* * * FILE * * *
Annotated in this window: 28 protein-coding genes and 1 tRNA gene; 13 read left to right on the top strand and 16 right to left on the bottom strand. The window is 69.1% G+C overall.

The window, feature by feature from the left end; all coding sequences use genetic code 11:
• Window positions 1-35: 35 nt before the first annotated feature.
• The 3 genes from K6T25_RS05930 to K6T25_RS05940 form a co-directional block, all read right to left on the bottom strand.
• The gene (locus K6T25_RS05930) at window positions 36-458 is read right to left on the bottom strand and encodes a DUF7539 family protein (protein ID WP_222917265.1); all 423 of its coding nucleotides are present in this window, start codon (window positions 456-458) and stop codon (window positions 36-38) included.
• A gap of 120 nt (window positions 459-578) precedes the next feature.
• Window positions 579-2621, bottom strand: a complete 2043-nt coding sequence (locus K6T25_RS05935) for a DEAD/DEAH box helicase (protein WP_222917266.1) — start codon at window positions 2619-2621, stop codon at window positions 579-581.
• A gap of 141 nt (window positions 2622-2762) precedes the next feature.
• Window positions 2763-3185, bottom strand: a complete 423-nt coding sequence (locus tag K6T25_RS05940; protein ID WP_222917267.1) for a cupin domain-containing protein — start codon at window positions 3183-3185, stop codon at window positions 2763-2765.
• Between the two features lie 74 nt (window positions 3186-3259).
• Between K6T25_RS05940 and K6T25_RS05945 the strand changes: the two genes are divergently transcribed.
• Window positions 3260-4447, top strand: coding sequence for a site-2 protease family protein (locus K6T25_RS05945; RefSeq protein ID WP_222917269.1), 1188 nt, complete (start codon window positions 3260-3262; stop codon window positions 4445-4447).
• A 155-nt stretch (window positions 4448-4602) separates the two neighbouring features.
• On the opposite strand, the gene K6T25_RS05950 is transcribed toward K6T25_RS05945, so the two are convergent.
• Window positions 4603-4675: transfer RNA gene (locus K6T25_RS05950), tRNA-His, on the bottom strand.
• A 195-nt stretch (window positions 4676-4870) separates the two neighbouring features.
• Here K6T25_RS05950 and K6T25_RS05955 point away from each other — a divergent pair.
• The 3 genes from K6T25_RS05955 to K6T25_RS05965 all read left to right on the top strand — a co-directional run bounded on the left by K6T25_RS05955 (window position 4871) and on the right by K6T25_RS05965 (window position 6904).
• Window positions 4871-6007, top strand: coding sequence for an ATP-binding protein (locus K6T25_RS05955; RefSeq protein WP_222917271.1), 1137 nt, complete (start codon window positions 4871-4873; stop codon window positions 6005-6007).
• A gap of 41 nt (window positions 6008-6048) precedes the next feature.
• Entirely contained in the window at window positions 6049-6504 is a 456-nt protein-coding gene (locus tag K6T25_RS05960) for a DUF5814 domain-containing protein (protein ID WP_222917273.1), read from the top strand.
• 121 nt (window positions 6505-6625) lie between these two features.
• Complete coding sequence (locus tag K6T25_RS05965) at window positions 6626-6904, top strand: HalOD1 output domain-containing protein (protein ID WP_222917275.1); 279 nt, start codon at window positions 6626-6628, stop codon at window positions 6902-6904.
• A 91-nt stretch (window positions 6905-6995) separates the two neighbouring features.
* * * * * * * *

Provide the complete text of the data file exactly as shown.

Annotated in this window: 28 protein-coding genes and 1 tRNA gene; 13 read left to right on the top strand and 16 right to left on the bottom strand. The window is 69.1% G+C overall.

The window, feature by feature from the left end; all coding sequences use genetic code 11:
• Window positions 1-35: 35 nt before the first annotated feature.
• The 3 genes from K6T25_RS05930 to K6T25_RS05940 form a co-directional block, all read right to left on the bottom strand.
• The gene (locus K6T25_RS05930) at window positions 36-458 is read right to left on the bottom strand and encodes a DUF7539 family protein (protein ID WP_222917265.1); all 423 of its coding nucleotides are present in this window, start codon (window positions 456-458) and stop codon (window positions 36-38) included.
• A gap of 120 nt (window positions 459-578) precedes the next feature.
• Window positions 579-2621, bottom strand: a complete 2043-nt coding sequence (locus K6T25_RS05935) for a DEAD/DEAH box helicase (protein WP_222917266.1) — start codon at window positions 2619-2621, stop codon at window positions 579-581.
• A gap of 141 nt (window positions 2622-2762) precedes the next feature.
• Window positions 2763-3185, bottom strand: a complete 423-nt coding sequence (locus tag K6T25_RS05940; protein ID WP_222917267.1) for a cupin domain-containing protein — start codon at window positions 3183-3185, stop codon at window positions 2763-2765.
• Between the two features lie 74 nt (window positions 3186-3259).
• Between K6T25_RS05940 and K6T25_RS05945 the strand changes: the two genes are divergently transcribed.
• Window positions 3260-4447, top strand: coding sequence for a site-2 protease family protein (locus K6T25_RS05945; RefSeq protein ID WP_222917269.1), 1188 nt, complete (start codon window positions 3260-3262; stop codon window positions 4445-4447).
• A 155-nt stretch (window positions 4448-4602) separates the two neighbouring features.
• On the opposite strand, the gene K6T25_RS05950 is transcribed toward K6T25_RS05945, so the two are convergent.
• Window positions 4603-4675: transfer RNA gene (locus K6T25_RS05950), tRNA-His, on the bottom strand.
• A 195-nt stretch (window positions 4676-4870) separates the two neighbouring features.
• Here K6T25_RS05950 and K6T25_RS05955 point away from each other — a divergent pair.
• The 3 genes from K6T25_RS05955 to K6T25_RS05965 all read left to right on the top strand — a co-directional run bounded on the left by K6T25_RS05955 (window position 4871) and on the right by K6T25_RS05965 (window position 6904).
• Window positions 4871-6007, top strand: coding sequence for an ATP-binding protein (locus K6T25_RS05955; RefSeq protein WP_222917271.1), 1137 nt, complete (start codon window positions 4871-4873; stop codon window positions 6005-6007).
• A gap of 41 nt (window positions 6008-6048) precedes the next feature.
• Entirely contained in the window at window positions 6049-6504 is a 456-nt protein-coding gene (locus tag K6T25_RS05960) for a DUF5814 domain-containing protein (protein ID WP_222917273.1), read from the top strand.
• 121 nt (window positions 6505-6625) lie between these two features.
• Complete coding sequence (locus tag K6T25_RS05965) at window positions 6626-6904, top strand: HalOD1 output domain-containing protein (protein ID WP_222917275.1); 279 nt, start codon at window positions 6626-6628, stop codon at window positions 6902-6904.
• A 91-nt stretch (window positions 6905-6995) separates the two neighbouring features.